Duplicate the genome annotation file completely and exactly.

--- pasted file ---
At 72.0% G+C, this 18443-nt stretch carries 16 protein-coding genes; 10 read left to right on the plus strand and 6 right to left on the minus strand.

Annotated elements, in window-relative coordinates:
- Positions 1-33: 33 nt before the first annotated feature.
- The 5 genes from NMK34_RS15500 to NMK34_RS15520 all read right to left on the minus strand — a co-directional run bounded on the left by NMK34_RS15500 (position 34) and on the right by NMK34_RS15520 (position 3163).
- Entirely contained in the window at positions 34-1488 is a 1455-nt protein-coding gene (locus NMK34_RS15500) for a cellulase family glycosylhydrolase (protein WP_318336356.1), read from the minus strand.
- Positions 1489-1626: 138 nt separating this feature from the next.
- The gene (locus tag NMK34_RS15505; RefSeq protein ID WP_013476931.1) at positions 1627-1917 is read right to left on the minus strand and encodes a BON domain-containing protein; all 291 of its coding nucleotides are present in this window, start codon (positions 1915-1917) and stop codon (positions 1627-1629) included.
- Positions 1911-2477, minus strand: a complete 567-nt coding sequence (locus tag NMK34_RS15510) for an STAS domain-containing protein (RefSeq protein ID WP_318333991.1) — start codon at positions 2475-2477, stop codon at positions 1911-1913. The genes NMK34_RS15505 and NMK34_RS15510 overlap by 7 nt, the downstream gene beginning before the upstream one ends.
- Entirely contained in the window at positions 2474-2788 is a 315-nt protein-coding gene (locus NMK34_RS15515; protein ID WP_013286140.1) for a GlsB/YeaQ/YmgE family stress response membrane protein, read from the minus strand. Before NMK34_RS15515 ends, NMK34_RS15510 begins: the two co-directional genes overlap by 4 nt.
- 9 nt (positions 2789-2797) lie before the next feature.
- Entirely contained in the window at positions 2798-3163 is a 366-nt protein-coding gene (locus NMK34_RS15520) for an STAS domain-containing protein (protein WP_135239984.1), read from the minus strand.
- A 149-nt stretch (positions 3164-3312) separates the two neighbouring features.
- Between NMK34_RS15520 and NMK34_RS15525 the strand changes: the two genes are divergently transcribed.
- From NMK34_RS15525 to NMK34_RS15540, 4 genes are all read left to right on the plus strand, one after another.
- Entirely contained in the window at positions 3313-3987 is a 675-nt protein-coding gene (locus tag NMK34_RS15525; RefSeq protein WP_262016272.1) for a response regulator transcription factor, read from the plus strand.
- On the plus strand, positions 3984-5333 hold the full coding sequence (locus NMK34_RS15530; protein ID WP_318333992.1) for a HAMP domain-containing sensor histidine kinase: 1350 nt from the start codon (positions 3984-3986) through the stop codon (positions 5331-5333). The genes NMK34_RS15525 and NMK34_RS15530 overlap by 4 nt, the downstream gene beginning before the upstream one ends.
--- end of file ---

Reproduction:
At 72.0% G+C, this 18443-nt stretch carries 16 protein-coding genes; 10 read left to right on the plus strand and 6 right to left on the minus strand.

Annotated elements, in window-relative coordinates:
- Positions 1-33: 33 nt before the first annotated feature.
- The 5 genes from NMK34_RS15500 to NMK34_RS15520 all read right to left on the minus strand — a co-directional run bounded on the left by NMK34_RS15500 (position 34) and on the right by NMK34_RS15520 (position 3163).
- Entirely contained in the window at positions 34-1488 is a 1455-nt protein-coding gene (locus NMK34_RS15500) for a cellulase family glycosylhydrolase (protein WP_318336356.1), read from the minus strand.
- Positions 1489-1626: 138 nt separating this feature from the next.
- The gene (locus tag NMK34_RS15505; RefSeq protein ID WP_013476931.1) at positions 1627-1917 is read right to left on the minus strand and encodes a BON domain-containing protein; all 291 of its coding nucleotides are present in this window, start codon (positions 1915-1917) and stop codon (positions 1627-1629) included.
- Positions 1911-2477, minus strand: a complete 567-nt coding sequence (locus tag NMK34_RS15510) for an STAS domain-containing protein (RefSeq protein ID WP_318333991.1) — start codon at positions 2475-2477, stop codon at positions 1911-1913. The genes NMK34_RS15505 and NMK34_RS15510 overlap by 7 nt, the downstream gene beginning before the upstream one ends.
- Entirely contained in the window at positions 2474-2788 is a 315-nt protein-coding gene (locus NMK34_RS15515; protein ID WP_013286140.1) for a GlsB/YeaQ/YmgE family stress response membrane protein, read from the minus strand. Before NMK34_RS15515 ends, NMK34_RS15510 begins: the two co-directional genes overlap by 4 nt.
- 9 nt (positions 2789-2797) lie before the next feature.
- Entirely contained in the window at positions 2798-3163 is a 366-nt protein-coding gene (locus NMK34_RS15520) for an STAS domain-containing protein (protein WP_135239984.1), read from the minus strand.
- A 149-nt stretch (positions 3164-3312) separates the two neighbouring features.
- Between NMK34_RS15520 and NMK34_RS15525 the strand changes: the two genes are divergently transcribed.
- From NMK34_RS15525 to NMK34_RS15540, 4 genes are all read left to right on the plus strand, one after another.
- Entirely contained in the window at positions 3313-3987 is a 675-nt protein-coding gene (locus tag NMK34_RS15525; RefSeq protein WP_262016272.1) for a response regulator transcription factor, read from the plus strand.
- On the plus strand, positions 3984-5333 hold the full coding sequence (locus NMK34_RS15530; protein ID WP_318333992.1) for a HAMP domain-containing sensor histidine kinase: 1350 nt from the start codon (positions 3984-3986) through the stop codon (positions 5331-5333). The genes NMK34_RS15525 and NMK34_RS15530 overlap by 4 nt, the downstream gene beginning before the upstream one ends.